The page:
Last week Russian president heaped praise on Kim Jong-un explaining that the “shrewd and mature” North Korean leader has so far outmaneuvered America’s Trump:
“I think that Kim Jong Un has obviously won this round. He has achieved his strategic goal. He has a nuclear warhead, and now he also has a missile with a global range of up to 13,000 kilometres, which can reach almost any part of the globe, at least in the territory of his potential adversary. And now he wants to clear up, smooth over or calm down the situation. He is a shrewd and mature politician.
“However, we should be realistic, and… act extremely carefully. If we want to achieve the difficult goal of denuclearizing the Korean Peninsula, we should do this through dialogue and talks… we can accomplish this mission if all parties, including North Koreans, become convinced that their security can be also guaranteed without nuclear weapons.”
However, last month Russia also helped vote in crippling UN sanctions against North Korea. The sanctions severely limit oil imports and ban virtually all exports, which turns the country into an economic welfare case wholly dependent on Chinese subsidies for as long as the US, which holds veto power in the UN, wants the sanctions mainted. — Which given the absurd levels of hostility against the North in the imperial capital is likely to be for a very long time, possibly for as long as the UN and the American empire exist.
Russia collaborated with the US on this albeit Putin has repeatedly said that no amount of sanctions is ever going to force North Korea to unilaterally cast away its nuclear weapons. In the passage cited above Putin again spells out that the crisis can only be resolved if the parties sit down and North Korea receives security guarantees, both of which the US (but not Pyongyang) categorically refuses.
Putin then recognizes the US is the main obstacle to resolving the crisis, yet he collaborates with it in passing punitive measures against North Korea — the more reasonable of the two parties in dispute. How does this make any sense?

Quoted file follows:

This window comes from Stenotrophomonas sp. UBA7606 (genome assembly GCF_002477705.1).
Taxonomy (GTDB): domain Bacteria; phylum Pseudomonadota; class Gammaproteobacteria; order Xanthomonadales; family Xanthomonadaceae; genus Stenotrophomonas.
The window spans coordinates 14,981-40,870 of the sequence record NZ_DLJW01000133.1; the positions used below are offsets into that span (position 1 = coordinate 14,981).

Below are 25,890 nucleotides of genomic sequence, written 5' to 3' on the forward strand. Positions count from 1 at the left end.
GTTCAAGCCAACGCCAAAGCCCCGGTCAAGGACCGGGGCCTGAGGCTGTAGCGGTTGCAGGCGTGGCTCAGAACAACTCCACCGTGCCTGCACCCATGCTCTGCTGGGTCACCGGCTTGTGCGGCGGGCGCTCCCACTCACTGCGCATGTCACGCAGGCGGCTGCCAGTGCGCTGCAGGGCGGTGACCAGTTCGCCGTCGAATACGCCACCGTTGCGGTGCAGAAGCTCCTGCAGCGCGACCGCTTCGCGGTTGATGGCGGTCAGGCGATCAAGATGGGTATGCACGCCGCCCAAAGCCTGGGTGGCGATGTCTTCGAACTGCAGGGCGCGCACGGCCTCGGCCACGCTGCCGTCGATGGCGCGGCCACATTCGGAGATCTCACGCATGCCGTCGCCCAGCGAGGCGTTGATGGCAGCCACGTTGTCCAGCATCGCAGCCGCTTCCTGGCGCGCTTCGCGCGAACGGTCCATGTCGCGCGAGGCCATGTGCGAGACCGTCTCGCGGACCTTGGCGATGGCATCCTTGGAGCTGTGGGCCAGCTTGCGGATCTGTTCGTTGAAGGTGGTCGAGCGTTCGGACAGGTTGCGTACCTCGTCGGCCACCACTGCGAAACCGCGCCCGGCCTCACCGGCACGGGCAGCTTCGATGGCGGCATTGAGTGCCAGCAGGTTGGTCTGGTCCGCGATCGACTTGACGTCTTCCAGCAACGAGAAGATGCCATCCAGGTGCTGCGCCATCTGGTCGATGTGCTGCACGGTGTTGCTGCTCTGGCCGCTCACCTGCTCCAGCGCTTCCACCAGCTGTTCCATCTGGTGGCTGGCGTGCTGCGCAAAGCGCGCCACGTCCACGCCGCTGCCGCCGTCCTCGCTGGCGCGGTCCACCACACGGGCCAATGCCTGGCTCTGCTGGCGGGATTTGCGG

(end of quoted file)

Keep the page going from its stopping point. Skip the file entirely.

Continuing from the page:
Since the 1990s the North Korean strategy has been to embark on the path of building nuclear weapons and delivery systems of the type that the US, Russia and China have — not as a goal in of itself, but to force the US to finally have to deal with Pyongyang and agree to and end hostilities, in return for some kind of disarmament or weapons limitation on the North Korean side.
If today North Korea looks instead to be on the way to become a de facto fully fledged member of the nuclear club instead — an outcome that Russia and China can not be ecstatic about — this is only because of the pigheadedness of the US, which is only encouraged when China and Russia accommodate it.
You don’t want the Americans to keep making the situation on the Korean Peninsula worse? Well then stop enabling them.
Unfortunately Russia keeps doing the opposite. Gorbachev signed onto the US invasion of Iraq in 1990, Yeltsin passed UN sanctions against Yugoslavia in the 1990s, Medvedev greenlighted NATO intervention in Libya in 2011, and Putin voted in UN sanctions against Iran in 2006 and now against North Korea.
Official Moscow then has the unfortunate habit of collaborating with the American empire against “rogue states” not under the boot of Washington, DC. It is itself then repaid by the US with nothing but enmity and contempt yet it stubbornly refuses to learn the obvious lesson.
By Marko Marjanović
Source: Check Point Asia